282540 Alternatives for Anhydrous Ethanol Production an Economic and Environmental Approach

Monday, October 29, 2012: 1:46 PM
325 (Convention Center )
Michel Kahwaji Janho1, Jorge E. Gatica2, Fernando Daniel Mele3, María Rosa Hernández4 and Mauricio Colombo3, (1)Chemical And Biomedical Engineering, Cleveland State University, Cleveland, OH, (2)Chemical and Biomedical Engineering, Cleveland State University, Cleveland, OH, (3)Ingenieria de Procesos y Gestion Industrial, Universidad Nacional de Tucuman, Tucuman, Argentina, (4)Chemistry and Chemical Engineering, Universidad Nacional de Tucuman, Tucuman, Argentina

The production of sugar is one of the oldest agro-industrial activities. It includes the production of sugar cane, sugar and dairy products: paper, alcohol, energy, etc. In addition to the production of sugar for domestic and international markets, one of the activities that is growing in importance is the production of alcohol from molasses. Energetic integration has also resulted in bringing power generation from bagasse as a secondary activity in modern sugar-cane processing industries.

A new chapter for bio-energy products associated with the manufacture of sugar has gained relevance as blending gasoline with ethanol is becoming part of energetic policies in most industrialized countries. Indeed, energy products from renewable sources are receiving increasing attention, and this has generated a renewed stimulus to examine alternative processes for bio-ethanol production. It has become common for sugar mills to have complementary distilleries with production capacities ranging from 50 to 400 liters per day of non-anhydrous alcohol.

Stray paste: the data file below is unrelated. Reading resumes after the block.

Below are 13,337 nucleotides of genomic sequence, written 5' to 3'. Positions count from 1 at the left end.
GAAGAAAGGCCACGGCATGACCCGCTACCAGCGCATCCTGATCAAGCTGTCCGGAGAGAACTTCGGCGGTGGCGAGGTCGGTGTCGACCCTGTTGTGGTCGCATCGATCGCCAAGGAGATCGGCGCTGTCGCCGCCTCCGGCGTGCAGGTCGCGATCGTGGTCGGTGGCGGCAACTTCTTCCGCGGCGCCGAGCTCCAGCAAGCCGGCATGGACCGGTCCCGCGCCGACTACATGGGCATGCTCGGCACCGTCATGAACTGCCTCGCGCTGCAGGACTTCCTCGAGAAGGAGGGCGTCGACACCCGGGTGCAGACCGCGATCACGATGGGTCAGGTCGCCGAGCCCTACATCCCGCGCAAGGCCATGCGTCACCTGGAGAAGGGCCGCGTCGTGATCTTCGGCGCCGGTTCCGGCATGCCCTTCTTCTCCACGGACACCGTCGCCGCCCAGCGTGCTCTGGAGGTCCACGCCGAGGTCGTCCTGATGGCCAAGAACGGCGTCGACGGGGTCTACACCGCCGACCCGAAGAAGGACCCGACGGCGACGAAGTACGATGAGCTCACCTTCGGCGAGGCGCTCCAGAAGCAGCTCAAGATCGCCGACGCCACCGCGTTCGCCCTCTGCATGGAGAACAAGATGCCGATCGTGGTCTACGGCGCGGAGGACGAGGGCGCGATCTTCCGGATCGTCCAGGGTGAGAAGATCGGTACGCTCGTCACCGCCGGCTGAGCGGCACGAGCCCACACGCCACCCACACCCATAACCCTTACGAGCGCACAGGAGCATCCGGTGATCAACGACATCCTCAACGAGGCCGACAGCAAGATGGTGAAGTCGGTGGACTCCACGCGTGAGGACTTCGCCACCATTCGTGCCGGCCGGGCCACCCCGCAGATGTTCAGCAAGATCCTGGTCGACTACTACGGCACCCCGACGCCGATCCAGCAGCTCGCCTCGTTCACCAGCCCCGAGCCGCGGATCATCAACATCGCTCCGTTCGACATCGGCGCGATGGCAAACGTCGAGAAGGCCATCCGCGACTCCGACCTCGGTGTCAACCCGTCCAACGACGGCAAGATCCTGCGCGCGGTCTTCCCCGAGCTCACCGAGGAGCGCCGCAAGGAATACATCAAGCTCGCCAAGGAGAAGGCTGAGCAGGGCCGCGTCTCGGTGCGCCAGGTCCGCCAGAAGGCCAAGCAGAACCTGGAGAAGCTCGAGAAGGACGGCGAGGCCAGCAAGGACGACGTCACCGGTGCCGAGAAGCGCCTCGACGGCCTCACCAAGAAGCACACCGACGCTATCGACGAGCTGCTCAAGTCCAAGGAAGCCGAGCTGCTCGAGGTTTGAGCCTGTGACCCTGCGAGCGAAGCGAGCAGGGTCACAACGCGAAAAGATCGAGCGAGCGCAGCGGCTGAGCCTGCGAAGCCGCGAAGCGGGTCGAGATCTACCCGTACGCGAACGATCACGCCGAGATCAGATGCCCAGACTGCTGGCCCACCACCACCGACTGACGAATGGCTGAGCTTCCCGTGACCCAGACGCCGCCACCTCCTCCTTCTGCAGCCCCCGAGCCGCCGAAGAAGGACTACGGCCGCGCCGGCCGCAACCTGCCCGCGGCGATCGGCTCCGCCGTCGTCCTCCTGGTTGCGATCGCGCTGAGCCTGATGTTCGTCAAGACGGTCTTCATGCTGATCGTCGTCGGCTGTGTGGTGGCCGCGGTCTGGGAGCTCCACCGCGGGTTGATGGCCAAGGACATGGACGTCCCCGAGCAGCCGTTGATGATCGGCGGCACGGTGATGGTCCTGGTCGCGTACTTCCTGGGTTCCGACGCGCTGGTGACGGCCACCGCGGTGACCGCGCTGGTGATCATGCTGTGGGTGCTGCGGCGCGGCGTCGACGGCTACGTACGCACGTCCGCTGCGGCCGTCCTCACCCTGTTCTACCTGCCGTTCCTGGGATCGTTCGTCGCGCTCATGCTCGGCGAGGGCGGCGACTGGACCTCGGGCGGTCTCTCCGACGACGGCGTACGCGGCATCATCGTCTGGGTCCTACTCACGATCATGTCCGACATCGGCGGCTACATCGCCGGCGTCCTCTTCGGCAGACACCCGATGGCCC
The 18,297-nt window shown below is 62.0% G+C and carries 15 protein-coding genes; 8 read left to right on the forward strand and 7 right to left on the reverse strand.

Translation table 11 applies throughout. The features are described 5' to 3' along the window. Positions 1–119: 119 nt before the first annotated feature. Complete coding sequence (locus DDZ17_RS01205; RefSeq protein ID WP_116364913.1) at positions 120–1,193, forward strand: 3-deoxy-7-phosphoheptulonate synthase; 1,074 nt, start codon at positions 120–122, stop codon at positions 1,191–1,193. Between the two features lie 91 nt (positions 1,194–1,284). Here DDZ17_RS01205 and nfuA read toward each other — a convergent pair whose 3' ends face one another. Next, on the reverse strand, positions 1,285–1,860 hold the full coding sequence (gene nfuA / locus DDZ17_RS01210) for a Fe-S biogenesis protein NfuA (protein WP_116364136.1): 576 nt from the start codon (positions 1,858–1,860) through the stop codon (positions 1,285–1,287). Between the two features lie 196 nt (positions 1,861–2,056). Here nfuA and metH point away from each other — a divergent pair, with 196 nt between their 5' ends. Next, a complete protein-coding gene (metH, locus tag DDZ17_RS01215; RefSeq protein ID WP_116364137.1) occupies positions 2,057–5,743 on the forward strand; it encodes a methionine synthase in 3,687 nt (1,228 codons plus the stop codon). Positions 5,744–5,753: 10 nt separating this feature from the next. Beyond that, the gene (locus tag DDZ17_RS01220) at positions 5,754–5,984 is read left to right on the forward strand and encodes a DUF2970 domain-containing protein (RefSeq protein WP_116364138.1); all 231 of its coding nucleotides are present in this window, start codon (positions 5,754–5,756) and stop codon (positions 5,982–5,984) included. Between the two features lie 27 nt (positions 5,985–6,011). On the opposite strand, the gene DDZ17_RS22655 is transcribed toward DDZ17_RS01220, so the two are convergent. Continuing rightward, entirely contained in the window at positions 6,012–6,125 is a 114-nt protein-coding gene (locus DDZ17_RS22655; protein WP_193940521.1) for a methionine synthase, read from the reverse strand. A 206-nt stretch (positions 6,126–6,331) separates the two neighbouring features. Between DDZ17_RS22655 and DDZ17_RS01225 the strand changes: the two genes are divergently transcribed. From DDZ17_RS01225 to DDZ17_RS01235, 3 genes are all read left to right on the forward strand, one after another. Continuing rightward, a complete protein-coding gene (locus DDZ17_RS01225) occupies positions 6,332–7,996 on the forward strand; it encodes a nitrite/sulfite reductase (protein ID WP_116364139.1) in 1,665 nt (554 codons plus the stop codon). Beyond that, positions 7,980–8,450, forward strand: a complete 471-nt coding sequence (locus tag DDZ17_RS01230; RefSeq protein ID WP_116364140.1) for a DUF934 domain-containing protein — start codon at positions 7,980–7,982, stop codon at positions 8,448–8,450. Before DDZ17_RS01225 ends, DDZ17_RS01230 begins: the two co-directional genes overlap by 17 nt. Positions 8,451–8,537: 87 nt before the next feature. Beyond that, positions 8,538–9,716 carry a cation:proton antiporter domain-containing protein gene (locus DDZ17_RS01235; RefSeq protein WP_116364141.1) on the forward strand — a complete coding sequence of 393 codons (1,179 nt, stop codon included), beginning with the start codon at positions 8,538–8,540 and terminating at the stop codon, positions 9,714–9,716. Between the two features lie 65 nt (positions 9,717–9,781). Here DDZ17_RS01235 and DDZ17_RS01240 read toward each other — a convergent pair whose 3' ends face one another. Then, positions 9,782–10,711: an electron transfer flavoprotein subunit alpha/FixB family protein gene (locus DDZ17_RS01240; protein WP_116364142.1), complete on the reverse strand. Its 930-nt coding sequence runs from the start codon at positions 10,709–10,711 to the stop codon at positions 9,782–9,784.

At sugar plants, steam is generated in boilers using as fuel bagasse-cellulosic fiber waste obtained crushing the sugar cane- and it is used to give useful heat and shaft work to the plant, but it can also be used to generate electricity with export opportunities to the electrical network. The great number of process alternatives outlines a serious decision making problem in order to take advantage of the resources.

At steady state conditions the amount of bagasse obtained is more than enough to supply the demands of useful heat and energy. Thus these industries can advantage of the emergence of a new potential market, as they have an increased potential for generating a surplus of electricity for sale to the grid.

In this paper, a classic bio-ethanol distillery is adopted as case-study and simulated using AspenPlus® and UniSim ® commercial simulators. Alternative process flow sheets of varying complexity are analyzed aiming to reduce power consumption and effluent generation.

The process simulation allows a systematic analysis that leads to a good combination of all the values of process variables. In particular, since they demand significant energy influx, an important subsystem for analyzing is the separation of alcohol-water mixtures, There are also different technologies for this dehydration. In this paper we consider azeotropic distillation and hybrid schemes with membrane separation. The development of a simulation module for calculating the membranes performance, typically not included in commercial process simulators,